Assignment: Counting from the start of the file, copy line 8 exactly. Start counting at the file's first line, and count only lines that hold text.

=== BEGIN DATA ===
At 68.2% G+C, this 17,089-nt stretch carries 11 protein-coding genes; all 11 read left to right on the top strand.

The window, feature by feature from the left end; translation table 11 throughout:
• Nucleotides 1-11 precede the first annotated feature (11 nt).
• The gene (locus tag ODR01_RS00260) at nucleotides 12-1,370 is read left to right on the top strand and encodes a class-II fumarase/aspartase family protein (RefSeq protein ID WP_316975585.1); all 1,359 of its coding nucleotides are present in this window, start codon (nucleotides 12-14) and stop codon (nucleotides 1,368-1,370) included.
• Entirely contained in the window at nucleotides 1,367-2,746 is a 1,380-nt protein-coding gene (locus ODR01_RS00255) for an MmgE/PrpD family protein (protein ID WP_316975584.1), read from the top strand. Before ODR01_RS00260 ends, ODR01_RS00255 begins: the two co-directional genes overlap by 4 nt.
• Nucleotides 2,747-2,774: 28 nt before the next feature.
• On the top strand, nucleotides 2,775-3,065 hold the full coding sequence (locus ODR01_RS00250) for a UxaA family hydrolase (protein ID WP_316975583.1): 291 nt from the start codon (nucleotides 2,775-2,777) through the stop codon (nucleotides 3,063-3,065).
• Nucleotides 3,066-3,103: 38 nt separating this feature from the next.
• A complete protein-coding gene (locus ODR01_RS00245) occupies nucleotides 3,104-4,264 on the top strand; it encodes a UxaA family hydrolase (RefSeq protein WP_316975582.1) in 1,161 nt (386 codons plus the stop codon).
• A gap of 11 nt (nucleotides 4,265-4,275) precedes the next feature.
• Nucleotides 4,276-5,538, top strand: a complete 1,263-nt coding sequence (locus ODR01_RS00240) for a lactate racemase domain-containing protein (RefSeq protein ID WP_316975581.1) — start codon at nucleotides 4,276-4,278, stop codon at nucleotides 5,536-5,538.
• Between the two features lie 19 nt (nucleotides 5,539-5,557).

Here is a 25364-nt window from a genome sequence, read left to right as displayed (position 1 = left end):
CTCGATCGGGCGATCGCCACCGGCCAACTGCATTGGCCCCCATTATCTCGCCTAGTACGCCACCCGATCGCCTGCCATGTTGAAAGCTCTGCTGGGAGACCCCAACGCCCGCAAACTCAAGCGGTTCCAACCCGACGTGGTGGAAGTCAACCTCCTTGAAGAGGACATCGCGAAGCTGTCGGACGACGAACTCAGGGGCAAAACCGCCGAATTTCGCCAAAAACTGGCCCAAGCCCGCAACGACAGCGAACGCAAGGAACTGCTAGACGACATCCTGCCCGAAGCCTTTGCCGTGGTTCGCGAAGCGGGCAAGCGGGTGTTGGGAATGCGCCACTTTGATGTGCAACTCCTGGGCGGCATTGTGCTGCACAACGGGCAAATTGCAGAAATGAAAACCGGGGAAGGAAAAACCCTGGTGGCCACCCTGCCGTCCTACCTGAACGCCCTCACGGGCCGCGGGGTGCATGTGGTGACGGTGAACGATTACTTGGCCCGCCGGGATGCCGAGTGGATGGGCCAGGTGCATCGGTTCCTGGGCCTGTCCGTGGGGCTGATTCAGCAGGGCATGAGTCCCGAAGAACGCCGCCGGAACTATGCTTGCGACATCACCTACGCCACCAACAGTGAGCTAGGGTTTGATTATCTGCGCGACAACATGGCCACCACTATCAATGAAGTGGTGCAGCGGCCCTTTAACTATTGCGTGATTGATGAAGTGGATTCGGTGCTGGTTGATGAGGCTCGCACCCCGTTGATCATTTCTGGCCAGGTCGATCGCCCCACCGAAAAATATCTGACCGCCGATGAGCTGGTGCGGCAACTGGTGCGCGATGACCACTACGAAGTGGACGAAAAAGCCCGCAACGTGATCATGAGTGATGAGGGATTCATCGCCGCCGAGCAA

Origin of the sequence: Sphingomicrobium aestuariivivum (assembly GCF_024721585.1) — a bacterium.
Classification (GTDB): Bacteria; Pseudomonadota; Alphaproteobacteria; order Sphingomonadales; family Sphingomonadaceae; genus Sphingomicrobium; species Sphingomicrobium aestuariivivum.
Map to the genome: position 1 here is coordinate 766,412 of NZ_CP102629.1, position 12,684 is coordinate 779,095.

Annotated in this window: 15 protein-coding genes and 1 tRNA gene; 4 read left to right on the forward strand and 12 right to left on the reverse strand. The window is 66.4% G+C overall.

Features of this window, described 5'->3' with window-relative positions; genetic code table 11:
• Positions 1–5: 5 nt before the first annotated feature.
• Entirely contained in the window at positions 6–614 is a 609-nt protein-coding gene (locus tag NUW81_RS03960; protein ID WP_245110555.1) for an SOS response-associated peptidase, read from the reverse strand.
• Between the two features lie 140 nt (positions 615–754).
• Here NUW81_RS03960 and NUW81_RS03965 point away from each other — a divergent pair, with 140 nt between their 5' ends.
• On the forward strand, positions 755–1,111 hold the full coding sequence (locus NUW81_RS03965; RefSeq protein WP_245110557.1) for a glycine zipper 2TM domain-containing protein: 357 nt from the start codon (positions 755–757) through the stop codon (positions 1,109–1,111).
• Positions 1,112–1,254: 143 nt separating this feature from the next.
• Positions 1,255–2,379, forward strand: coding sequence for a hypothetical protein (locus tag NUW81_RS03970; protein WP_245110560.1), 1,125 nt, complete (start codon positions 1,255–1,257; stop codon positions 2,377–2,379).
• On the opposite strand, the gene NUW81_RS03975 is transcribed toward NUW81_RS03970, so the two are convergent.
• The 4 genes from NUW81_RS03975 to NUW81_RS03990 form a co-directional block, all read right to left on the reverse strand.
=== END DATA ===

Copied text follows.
• Nucleotides 3,066-3,103: 38 nt separating this feature from the next.